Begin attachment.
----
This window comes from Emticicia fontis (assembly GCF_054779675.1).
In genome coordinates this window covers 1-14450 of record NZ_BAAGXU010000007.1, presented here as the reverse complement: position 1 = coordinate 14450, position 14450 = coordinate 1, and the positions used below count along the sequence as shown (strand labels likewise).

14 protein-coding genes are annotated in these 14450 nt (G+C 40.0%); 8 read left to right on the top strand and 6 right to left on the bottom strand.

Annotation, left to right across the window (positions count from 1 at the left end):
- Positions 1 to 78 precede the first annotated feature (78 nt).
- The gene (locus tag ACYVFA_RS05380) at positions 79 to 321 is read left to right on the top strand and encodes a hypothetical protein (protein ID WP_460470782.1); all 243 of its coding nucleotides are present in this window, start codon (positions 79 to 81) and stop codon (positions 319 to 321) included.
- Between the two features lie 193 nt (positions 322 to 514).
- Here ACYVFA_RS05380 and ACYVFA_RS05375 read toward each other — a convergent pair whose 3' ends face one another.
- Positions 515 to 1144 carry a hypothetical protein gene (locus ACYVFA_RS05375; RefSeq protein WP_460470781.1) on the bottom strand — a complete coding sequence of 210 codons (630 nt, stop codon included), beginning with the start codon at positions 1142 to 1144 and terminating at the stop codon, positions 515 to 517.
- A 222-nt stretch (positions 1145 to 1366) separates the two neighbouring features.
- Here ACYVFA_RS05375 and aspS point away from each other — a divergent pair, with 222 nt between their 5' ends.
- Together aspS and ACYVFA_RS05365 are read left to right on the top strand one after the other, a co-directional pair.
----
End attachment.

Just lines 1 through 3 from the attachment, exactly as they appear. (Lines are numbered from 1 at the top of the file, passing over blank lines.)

This window comes from Emticicia fontis (assembly GCF_054779675.1).
In genome coordinates this window covers 1-14450 of record NZ_BAAGXU010000007.1, presented here as the reverse complement: position 1 = coordinate 14450, position 14450 = coordinate 1, and the positions used below count along the sequence as shown (strand labels likewise).

14 protein-coding genes are annotated in these 14450 nt (G+C 40.0%); 8 read left to right on the top strand and 6 right to left on the bottom strand.